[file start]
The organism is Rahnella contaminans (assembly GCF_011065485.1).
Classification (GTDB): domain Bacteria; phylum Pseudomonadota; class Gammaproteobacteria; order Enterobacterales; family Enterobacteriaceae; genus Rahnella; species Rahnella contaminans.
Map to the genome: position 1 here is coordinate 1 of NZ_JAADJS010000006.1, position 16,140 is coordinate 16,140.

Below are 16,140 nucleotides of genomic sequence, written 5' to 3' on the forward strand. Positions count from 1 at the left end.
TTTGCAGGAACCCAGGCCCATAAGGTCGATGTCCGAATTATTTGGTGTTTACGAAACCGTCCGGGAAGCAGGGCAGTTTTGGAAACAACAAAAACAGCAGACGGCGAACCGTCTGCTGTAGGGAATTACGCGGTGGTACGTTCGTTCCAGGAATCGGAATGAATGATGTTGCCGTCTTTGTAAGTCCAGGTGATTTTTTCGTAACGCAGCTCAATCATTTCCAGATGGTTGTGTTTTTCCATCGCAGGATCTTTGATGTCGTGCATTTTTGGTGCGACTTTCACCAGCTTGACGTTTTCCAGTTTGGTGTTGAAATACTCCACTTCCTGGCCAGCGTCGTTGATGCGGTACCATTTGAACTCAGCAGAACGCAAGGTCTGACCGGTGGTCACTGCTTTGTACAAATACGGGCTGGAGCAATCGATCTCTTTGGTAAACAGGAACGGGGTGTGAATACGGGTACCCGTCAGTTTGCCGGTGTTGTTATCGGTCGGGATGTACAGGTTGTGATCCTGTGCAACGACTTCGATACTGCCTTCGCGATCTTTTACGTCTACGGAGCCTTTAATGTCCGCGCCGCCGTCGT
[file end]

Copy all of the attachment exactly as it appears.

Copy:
The organism is Rahnella contaminans (assembly GCF_011065485.1).
Classification (GTDB): domain Bacteria; phylum Pseudomonadota; class Gammaproteobacteria; order Enterobacterales; family Enterobacteriaceae; genus Rahnella; species Rahnella contaminans.
Map to the genome: position 1 here is coordinate 1 of NZ_JAADJS010000006.1, position 16,140 is coordinate 16,140.

Below are 16,140 nucleotides of genomic sequence, written 5' to 3' on the forward strand. Positions count from 1 at the left end.
TTTGCAGGAACCCAGGCCCATAAGGTCGATGTCCGAATTATTTGGTGTTTACGAAACCGTCCGGGAAGCAGGGCAGTTTTGGAAACAACAAAAACAGCAGACGGCGAACCGTCTGCTGTAGGGAATTACGCGGTGGTACGTTCGTTCCAGGAATCGGAATGAATGATGTTGCCGTCTTTGTAAGTCCAGGTGATTTTTTCGTAACGCAGCTCAATCATTTCCAGATGGTTGTGTTTTTCCATCGCAGGATCTTTGATGTCGTGCATTTTTGGTGCGACTTTCACCAGCTTGACGTTTTCCAGTTTGGTGTTGAAATACTCCACTTCCTGGCCAGCGTCGTTGATGCGGTACCATTTGAACTCAGCAGAACGCAAGGTCTGACCGGTGGTCACTGCTTTGTACAAATACGGGCTGGAGCAATCGATCTCTTTGGTAAACAGGAACGGGGTGTGAATACGGGTACCCGTCAGTTTGCCGGTGTTGTTATCGGTCGGGATGTACAGGTTGTGATCCTGTGCAACGACTTCGATACTGCCTTCGCGATCTTTTACGTCTACGGAGCCTTTAATGTCCGCGCCGCCGTCGT